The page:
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Clashes Between Azerbaijan and Armenia Separatists Leave at Least 23 Dead

At least 16 soldiers on both sides have been killed in the past five days of fighting between Armenia and Azerbaijan. Karen Minasyan / AFP

Arch foes Armenia and Azerbaijan on Sunday accused each other of initiating deadly clashes that claimed at least 23 lives over a decades-long territorial dispute and threatened to draw in regional powers Russia and Turkey.

The worst clashes since 2016 have raised the spectre of a fresh war between long-standing rivals Azerbaijan and Armenia which have been locked for decades in a territorial dispute over the Armenia-backed breakaway region of Nagorno-Karabakh.

Sixteen Armenian separatist fighters were killed and more than 100 wounded in fighting, rebel officials said.

Both sides also reported civilian casualties.

"We are tired of Azerbaijan’s threats, we will fight to the death to resolve the problem once and for all," Artak Bagdasaryan, 36, told AFP in Yerevan, adding that he was waiting to be conscripted into the army.

Karabakh separatists said one Armenian woman and a child were killed, while Baku said that an Azerbaijani family of five died in shelling launched by Armenian separatists.

Armenian defense ministry spokesman Artsrun Hovhannisyan claimed Karabakh rebel forces killed "some 200 Azerbaijani troops and destroyed 30 enemy artillery units and 20 drones."

Azerbaijan said it has captured a strategic mountain in Karabakh that helps control transport communications between Yerevan and the enclave.

A major confrontation between Muslim Azerbaijan and majority Christian Armenia threatened to embroil regional players Moscow and Ankara and Armenian Prime Minister Nikol Pashinyan called on global powers to prevent Turkey from getting involved in the conflict.

'Sacred homeland'

"We are on the brink of a full-scale war in the South Caucasus," Pashinyan warned.

Azerbaijan's "authoritarian regime has once again declared war on the Armenian people," he added.

France, Germany, Italy, and the EU swiftly urged an "immediate ceasefire," while Pope Francis prayed for peace.

Russian President Vladimir Putin discussed the military flareup with Pashinyan and called for "an end to hostilities."

"The Russian side expressed serious concern over the resumption of large-scale clashes," the Kremlin said.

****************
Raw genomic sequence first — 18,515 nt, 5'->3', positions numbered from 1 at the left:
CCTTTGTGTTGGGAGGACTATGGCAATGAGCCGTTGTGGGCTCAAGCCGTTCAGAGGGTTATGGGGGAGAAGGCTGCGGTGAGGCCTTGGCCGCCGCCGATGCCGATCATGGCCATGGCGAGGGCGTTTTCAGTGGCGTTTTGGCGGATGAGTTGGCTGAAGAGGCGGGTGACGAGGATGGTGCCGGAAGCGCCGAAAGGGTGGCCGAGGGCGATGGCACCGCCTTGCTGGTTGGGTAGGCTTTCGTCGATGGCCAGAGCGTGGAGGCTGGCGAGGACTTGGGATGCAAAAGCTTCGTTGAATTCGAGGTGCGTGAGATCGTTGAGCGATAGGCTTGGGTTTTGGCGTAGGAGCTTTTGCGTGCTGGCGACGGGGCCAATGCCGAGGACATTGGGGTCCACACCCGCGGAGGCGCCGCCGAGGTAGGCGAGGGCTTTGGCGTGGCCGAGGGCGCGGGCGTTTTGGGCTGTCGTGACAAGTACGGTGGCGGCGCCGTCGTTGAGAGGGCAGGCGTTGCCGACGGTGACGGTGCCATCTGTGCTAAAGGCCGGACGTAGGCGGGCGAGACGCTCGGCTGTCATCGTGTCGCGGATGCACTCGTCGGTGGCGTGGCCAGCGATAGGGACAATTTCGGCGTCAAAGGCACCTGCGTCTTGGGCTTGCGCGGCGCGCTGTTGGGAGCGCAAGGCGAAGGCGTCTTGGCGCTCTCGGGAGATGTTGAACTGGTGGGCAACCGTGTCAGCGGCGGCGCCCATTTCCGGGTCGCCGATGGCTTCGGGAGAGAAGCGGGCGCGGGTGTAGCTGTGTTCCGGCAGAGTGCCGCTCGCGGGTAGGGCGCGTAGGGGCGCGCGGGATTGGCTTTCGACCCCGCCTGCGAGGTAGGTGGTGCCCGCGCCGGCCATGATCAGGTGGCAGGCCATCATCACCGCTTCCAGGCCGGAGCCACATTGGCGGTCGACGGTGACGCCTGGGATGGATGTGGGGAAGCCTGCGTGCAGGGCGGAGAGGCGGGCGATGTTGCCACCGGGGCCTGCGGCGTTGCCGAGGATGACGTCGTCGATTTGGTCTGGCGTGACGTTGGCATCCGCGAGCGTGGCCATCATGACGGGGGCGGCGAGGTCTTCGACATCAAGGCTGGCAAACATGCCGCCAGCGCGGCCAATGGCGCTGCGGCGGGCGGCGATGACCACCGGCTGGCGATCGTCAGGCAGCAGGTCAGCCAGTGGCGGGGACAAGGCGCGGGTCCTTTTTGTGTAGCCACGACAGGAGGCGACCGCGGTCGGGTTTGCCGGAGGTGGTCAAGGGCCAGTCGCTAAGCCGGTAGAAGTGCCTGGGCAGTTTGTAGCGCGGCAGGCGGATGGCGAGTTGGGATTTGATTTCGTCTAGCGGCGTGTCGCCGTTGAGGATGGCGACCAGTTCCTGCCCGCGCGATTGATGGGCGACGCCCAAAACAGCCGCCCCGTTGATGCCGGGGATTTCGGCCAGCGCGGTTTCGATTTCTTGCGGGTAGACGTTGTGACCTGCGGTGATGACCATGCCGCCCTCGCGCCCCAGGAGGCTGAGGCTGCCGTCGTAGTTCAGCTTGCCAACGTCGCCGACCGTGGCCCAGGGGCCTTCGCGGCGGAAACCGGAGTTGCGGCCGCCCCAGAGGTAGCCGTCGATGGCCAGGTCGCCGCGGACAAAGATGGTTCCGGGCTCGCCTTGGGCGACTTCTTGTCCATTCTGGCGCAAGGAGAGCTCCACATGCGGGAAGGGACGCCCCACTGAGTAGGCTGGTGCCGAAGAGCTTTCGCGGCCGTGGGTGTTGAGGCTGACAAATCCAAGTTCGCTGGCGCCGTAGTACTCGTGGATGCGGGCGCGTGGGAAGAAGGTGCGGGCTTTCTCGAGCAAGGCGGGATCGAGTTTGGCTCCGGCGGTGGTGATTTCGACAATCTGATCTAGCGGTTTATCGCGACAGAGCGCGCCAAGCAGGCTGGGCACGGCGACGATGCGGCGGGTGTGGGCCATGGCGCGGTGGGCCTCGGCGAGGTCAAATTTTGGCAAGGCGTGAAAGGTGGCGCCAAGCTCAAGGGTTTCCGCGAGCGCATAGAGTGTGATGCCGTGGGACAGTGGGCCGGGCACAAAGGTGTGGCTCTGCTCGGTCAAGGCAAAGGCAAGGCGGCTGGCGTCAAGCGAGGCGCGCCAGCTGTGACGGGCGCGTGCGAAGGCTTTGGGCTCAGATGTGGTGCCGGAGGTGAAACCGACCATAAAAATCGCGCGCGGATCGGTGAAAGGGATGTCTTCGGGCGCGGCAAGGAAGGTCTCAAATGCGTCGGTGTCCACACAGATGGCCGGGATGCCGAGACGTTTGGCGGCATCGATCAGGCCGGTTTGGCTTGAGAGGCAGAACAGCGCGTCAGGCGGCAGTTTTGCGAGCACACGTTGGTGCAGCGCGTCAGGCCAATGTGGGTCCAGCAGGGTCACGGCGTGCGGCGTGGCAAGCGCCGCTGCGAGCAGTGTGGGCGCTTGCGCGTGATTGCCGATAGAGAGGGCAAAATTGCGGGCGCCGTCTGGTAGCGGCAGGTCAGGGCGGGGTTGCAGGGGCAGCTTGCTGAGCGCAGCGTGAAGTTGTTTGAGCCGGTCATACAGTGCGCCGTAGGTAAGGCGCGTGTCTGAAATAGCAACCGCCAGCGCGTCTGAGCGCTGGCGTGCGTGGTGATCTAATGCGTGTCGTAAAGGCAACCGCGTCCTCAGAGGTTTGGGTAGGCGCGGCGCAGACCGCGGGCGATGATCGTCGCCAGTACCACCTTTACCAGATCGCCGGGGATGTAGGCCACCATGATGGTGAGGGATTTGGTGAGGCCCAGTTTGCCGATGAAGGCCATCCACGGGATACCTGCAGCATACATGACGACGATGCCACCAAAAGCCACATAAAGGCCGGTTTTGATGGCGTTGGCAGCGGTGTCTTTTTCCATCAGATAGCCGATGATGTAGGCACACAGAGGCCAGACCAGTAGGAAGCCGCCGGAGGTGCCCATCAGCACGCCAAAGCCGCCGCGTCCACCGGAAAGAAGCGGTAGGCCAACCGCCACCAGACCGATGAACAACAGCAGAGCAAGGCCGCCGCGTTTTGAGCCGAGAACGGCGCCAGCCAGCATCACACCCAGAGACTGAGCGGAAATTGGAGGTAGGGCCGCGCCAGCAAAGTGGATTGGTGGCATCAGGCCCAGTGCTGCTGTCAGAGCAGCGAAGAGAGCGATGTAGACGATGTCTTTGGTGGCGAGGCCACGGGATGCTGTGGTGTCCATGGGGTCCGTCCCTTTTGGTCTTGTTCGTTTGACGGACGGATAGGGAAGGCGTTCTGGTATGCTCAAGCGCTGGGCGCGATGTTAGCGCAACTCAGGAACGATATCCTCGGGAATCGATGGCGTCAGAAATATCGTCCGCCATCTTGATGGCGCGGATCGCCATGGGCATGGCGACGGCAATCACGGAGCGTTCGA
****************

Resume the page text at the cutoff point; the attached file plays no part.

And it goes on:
But Azerbaijan's ally Turkey blamed Yerevan for the flare-up and promised Baku its "full support."

"The Turkish people will support our Azerbaijani brothers with all our means as always," Turkish President Recep Tayyip Erdogan tweeted.

Azerbaijan accused Armenian forces of violating a ceasefire, saying it had launched a counter-offensive to "ensure the safety of the population," using tanks, artillery missiles, combat aviation and drones.

In a televised address to the nation earlier Sunday, Azerbaijan President Ilham Aliyev vowed victory over Armenian forces.

"Our cause is just and we will win," he said, echoing a famous quote from Soviet dictator Joseph Stalin's address at the outbreak of World War II in Russia.

"Karabakh is Azerbaijan," he said. 

'War is resuming'

Both Armenia and Karabakh declared martial law and military mobilization.

Azerbaijan imposed military rule and a curfew in large cities.

"Get ready to defend our sacred homeland," Pashinyan said on Facebook.

Armenia said that Azerbaijan attacked civilian settlements in Nagorny Karabakh including the main city Stepanakert.

Pashinyan's wife, Anna Hakobyan, said that she had travelled to a hospital in Stepanakert to be with her Karabakh "brothers and sisters."

Azerbaijan's foreign ministry said there were reports of dead and wounded. "Extensive damage has been inflicted on many homes and civilian infrastructure," it said.

Ethnic Armenian separatists seized the Nagorno-Karabakh region from Baku in a 1990s war that claimed 30,000 lives.

Talks to resolve one of the worst conflicts to emerge from the 1991 collapse of the Soviet Union have been largely stalled since a 1994 ceasefire agreement.

France, Russia and the United States have mediated peace efforts as the "Minsk Group" but the last big push for a peace deal collapsed in 2010.

Political observers said global powers should intensify talks to stop the conflict.

"We are a step away from a large-scale war," Olesya Vartanyan of the International Crisis Group told AFP.

"One of the main reasons for the current escalation is a lack of any proactive international mediation between the sides for weeks," she added.

"War is resuming. Time for Russia, France and U.S., individually and jointly, to stop it," tweeted Dmitry Trenin, director of the Carnegie Moscow Centre.

'Turkish mercenaries' 

Karabakh separatist leader, Arayik Harutyunyan, accused Ankara of sending mercenaries to Azerbaijan.

On Sunday morning, Azerbaijan started "active bombing" along Karabakh's frontline including civilian targets and in Stepanakert, Karabakh's presidency said.

The rebel defense ministry said its troops shot down four Azerbaijani helicopters and 15 drones, while Baku denied the claim. 

In July, heavy clashes along the two countries' shared border hundreds of kilometers from Karabakh claimed the lives of at least 17 soldiers from both sides.

Raising the stakes, Azerbaijan at the time threatened to strike Armenia's atomic power station if Yerevan attacked strategic facilities.

During the worst recent clashes in April 2016, around 110 people were killed.

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